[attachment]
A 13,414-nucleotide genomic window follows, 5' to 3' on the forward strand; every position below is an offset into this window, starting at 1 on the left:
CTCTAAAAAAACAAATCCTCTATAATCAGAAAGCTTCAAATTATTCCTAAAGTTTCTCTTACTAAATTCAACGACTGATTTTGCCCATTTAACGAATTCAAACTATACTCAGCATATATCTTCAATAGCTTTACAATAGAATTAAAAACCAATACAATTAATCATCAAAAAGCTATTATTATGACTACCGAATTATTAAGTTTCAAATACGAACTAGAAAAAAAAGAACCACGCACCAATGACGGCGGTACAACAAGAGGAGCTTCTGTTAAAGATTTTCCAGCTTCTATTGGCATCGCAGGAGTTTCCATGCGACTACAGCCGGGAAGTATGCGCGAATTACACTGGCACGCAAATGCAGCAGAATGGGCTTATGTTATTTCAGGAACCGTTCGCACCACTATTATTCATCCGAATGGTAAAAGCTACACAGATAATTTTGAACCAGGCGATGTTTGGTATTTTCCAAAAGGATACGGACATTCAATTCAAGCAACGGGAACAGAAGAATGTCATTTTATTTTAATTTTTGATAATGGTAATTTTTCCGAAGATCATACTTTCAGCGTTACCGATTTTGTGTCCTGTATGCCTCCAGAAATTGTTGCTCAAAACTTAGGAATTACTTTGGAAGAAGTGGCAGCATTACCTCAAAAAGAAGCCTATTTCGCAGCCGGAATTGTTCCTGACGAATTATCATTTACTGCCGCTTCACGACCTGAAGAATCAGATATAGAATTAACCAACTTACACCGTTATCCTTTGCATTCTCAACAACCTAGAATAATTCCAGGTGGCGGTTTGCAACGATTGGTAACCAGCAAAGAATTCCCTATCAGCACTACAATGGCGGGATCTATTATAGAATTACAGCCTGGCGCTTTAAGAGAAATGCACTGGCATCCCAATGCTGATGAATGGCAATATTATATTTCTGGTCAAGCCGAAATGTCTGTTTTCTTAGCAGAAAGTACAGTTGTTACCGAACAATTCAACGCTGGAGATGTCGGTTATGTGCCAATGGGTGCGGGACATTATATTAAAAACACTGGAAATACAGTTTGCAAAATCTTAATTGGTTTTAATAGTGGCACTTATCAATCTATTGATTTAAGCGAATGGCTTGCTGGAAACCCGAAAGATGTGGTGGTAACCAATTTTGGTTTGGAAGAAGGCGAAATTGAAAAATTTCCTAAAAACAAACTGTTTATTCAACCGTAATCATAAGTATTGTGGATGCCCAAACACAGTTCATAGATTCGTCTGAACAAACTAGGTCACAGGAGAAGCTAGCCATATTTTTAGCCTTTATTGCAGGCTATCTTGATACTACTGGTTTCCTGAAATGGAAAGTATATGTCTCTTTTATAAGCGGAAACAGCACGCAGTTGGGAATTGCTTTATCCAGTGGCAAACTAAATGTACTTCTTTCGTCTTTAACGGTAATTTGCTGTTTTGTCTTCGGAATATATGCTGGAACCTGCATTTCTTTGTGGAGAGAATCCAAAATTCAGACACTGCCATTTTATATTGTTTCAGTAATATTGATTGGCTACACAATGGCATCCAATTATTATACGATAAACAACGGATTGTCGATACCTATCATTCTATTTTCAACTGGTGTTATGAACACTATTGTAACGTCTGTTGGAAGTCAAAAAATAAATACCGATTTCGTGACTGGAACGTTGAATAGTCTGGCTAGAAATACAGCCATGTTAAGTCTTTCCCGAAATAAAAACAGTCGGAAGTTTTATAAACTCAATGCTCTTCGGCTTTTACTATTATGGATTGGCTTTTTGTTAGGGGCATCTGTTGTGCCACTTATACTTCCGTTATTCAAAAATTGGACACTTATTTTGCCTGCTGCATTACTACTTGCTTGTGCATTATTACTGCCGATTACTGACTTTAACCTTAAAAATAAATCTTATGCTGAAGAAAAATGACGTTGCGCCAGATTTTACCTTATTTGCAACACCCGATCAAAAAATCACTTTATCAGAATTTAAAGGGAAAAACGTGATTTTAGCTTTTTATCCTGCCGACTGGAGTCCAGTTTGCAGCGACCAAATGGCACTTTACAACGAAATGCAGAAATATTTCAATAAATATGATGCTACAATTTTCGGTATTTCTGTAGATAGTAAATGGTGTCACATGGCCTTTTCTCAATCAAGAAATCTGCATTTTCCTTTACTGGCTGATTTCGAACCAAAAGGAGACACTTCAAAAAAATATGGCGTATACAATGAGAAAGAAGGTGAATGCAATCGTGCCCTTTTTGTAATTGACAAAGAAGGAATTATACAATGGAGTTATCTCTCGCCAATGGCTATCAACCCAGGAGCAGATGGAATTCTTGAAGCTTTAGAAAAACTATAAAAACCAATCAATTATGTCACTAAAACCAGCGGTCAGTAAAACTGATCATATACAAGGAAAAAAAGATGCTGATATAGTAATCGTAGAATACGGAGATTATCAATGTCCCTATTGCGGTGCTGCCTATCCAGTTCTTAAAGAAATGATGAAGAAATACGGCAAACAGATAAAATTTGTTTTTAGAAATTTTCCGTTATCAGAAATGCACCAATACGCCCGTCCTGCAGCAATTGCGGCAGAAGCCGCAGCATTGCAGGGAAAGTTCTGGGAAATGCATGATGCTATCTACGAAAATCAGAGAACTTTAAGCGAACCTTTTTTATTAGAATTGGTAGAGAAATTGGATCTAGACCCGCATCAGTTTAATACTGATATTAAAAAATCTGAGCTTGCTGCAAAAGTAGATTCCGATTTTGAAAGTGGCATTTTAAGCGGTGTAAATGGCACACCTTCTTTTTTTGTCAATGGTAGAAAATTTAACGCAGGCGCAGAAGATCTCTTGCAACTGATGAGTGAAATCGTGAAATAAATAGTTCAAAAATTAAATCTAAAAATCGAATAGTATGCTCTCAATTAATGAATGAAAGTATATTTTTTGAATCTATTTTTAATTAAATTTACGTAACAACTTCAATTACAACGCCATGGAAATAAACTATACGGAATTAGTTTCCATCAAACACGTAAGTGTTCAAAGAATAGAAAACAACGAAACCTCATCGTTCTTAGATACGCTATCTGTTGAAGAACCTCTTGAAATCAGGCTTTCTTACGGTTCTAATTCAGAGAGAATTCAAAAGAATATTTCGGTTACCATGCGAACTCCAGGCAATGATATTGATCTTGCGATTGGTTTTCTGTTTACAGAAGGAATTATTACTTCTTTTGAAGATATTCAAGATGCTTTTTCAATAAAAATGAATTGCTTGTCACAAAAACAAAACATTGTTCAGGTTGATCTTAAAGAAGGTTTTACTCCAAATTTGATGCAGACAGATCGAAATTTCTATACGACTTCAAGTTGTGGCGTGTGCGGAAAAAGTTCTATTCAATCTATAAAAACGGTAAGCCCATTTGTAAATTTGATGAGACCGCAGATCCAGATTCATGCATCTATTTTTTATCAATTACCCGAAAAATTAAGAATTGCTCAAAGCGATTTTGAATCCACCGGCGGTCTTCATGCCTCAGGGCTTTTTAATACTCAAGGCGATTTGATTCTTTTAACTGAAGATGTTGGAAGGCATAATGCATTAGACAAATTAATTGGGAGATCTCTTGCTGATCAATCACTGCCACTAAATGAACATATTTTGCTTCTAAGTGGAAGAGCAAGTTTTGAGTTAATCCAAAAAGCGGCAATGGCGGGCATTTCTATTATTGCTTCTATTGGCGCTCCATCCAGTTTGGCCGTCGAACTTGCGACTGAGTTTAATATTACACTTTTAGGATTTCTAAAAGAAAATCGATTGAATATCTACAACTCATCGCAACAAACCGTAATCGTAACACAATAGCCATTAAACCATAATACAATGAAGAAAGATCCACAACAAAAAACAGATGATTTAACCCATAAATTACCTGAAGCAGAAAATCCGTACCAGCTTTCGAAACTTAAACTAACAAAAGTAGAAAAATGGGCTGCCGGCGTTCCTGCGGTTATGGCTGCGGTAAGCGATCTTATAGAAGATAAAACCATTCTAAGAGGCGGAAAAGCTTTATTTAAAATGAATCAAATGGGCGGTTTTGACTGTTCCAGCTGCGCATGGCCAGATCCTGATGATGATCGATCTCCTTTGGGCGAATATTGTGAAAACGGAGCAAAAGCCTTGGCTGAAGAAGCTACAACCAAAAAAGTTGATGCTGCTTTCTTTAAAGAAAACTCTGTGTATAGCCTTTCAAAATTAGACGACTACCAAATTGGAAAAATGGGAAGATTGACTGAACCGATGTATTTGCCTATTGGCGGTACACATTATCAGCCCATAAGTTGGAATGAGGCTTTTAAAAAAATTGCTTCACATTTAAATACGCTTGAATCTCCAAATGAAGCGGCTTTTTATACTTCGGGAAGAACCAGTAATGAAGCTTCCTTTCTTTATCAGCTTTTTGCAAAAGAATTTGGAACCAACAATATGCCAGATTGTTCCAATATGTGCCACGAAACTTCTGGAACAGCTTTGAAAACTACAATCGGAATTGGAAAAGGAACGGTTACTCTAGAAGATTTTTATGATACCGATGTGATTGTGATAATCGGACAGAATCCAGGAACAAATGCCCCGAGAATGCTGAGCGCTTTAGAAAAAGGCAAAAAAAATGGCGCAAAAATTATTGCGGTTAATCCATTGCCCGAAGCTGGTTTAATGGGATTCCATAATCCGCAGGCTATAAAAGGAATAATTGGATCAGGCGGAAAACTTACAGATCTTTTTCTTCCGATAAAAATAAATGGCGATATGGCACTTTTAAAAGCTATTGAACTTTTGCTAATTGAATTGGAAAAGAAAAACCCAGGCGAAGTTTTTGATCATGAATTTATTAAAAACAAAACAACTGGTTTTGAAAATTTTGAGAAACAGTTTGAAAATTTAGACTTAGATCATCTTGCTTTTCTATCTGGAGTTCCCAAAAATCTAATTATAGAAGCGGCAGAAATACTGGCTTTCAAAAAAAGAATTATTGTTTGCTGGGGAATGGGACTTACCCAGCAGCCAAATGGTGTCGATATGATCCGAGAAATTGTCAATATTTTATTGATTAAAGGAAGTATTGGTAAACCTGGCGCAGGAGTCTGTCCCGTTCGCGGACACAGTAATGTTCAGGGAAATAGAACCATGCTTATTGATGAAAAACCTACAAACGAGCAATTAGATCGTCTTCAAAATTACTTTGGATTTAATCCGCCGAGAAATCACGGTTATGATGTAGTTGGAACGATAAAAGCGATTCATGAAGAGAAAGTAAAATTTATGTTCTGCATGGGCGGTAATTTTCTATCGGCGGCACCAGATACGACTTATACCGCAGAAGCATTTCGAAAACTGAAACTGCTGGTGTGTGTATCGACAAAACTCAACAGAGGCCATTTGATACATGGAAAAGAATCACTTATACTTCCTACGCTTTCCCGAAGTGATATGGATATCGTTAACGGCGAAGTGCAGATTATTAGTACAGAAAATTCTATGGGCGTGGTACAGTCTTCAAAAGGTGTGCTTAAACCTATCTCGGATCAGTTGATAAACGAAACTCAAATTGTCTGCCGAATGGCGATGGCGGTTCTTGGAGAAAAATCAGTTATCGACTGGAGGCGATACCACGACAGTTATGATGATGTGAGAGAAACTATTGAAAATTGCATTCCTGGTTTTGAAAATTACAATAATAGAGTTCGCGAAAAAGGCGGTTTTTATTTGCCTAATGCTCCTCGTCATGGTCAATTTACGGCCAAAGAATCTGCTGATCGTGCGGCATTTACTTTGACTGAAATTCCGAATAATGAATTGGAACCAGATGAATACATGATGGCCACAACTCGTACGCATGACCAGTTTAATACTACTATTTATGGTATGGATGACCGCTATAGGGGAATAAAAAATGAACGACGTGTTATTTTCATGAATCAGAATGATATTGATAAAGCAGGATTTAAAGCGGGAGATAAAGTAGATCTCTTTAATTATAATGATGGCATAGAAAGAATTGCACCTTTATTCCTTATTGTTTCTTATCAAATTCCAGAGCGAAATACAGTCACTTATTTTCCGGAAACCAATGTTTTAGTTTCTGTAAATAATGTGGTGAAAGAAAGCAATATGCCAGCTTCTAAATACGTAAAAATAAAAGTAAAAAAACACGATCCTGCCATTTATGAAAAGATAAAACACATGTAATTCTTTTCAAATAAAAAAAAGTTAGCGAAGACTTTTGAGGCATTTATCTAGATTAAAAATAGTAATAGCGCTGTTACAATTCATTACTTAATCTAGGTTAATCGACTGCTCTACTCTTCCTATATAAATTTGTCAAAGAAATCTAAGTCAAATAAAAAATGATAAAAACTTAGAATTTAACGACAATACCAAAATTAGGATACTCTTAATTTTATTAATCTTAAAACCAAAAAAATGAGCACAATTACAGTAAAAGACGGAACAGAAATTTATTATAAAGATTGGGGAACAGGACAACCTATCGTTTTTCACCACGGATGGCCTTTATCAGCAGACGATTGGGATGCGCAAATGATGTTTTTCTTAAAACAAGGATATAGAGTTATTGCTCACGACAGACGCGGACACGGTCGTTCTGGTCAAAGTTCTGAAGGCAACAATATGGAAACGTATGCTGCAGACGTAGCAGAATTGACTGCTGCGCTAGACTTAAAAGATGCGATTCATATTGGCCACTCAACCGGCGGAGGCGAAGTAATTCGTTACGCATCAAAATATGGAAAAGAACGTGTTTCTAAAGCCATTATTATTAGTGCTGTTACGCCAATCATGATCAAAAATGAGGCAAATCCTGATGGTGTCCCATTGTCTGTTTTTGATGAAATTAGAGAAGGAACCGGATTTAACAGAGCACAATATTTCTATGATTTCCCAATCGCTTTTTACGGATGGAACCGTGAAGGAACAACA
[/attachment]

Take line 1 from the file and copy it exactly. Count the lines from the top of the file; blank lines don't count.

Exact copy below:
A 13,414-nucleotide genomic window follows, 5' to 3' on the forward strand; every position below is an offset into this window, starting at 1 on the left: